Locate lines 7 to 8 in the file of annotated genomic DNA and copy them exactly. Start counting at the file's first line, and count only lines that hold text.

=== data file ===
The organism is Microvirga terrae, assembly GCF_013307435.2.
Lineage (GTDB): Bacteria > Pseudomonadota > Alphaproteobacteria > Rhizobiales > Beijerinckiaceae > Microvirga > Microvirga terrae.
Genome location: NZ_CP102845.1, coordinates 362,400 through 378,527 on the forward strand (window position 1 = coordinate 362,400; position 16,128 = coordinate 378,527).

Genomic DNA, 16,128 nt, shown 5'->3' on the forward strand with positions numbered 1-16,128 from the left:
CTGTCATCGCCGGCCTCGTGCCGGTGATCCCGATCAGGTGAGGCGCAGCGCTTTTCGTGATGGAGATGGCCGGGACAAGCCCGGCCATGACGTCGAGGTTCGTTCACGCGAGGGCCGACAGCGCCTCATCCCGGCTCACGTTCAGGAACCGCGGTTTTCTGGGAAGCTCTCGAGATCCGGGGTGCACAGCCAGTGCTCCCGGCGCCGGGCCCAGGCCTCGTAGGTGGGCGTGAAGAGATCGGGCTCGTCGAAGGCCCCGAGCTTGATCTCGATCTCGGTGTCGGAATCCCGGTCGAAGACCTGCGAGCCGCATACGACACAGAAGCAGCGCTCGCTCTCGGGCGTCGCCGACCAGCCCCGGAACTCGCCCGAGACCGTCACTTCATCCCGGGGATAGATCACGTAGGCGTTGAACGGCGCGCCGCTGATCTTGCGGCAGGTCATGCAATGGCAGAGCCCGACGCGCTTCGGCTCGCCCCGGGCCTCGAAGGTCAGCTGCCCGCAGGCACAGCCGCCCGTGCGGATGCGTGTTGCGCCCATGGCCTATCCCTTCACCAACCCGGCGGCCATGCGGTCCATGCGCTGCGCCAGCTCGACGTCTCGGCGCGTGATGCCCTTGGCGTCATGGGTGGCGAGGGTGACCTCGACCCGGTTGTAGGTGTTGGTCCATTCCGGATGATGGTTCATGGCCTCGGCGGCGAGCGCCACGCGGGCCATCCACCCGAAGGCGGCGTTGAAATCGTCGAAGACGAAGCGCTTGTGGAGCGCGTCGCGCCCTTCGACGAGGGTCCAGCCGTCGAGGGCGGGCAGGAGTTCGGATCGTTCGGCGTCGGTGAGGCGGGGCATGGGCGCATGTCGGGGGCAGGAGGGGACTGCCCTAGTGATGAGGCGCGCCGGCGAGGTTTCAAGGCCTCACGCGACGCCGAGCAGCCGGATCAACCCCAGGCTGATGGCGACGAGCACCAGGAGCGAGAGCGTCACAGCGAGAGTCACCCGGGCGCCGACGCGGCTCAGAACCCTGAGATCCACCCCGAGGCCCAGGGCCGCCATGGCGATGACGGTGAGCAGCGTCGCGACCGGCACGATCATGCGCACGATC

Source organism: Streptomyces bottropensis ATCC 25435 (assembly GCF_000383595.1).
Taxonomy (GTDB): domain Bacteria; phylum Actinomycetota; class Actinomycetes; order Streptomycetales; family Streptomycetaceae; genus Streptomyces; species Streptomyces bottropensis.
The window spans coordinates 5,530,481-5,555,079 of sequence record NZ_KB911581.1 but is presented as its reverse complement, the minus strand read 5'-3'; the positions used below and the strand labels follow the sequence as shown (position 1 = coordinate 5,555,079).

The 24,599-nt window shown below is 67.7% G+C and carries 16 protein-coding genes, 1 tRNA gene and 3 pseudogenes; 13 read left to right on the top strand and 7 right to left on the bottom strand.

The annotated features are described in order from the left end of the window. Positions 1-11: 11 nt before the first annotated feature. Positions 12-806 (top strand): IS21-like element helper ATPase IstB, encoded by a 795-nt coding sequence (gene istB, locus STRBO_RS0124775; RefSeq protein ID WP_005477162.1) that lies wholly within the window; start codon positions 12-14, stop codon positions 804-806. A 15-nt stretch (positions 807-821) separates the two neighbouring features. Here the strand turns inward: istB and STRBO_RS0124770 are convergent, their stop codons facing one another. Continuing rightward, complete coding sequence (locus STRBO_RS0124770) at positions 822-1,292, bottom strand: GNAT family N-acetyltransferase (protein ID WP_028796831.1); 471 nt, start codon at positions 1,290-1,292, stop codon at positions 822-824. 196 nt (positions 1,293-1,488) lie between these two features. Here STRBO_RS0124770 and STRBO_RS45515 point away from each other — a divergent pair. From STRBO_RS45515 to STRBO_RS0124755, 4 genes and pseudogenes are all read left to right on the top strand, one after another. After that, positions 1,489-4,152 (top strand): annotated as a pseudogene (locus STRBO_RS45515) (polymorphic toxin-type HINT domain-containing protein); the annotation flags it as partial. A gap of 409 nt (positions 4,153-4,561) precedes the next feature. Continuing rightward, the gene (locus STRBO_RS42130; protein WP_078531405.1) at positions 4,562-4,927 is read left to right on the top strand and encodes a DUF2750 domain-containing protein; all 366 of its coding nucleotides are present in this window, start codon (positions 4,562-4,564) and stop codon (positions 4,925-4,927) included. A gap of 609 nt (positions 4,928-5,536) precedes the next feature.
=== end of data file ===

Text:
Taxonomy (GTDB): domain Bacteria; phylum Actinomycetota; class Actinomycetes; order Streptomycetales; family Streptomycetaceae; genus Streptomyces; species Streptomyces bottropensis.
The window spans coordinates 5,530,481-5,555,079 of sequence record NZ_KB911581.1 but is presented as its reverse complement, the minus strand read 5'-3'; the positions used below and the strand labels follow the sequence as shown (position 1 = coordinate 5,555,079).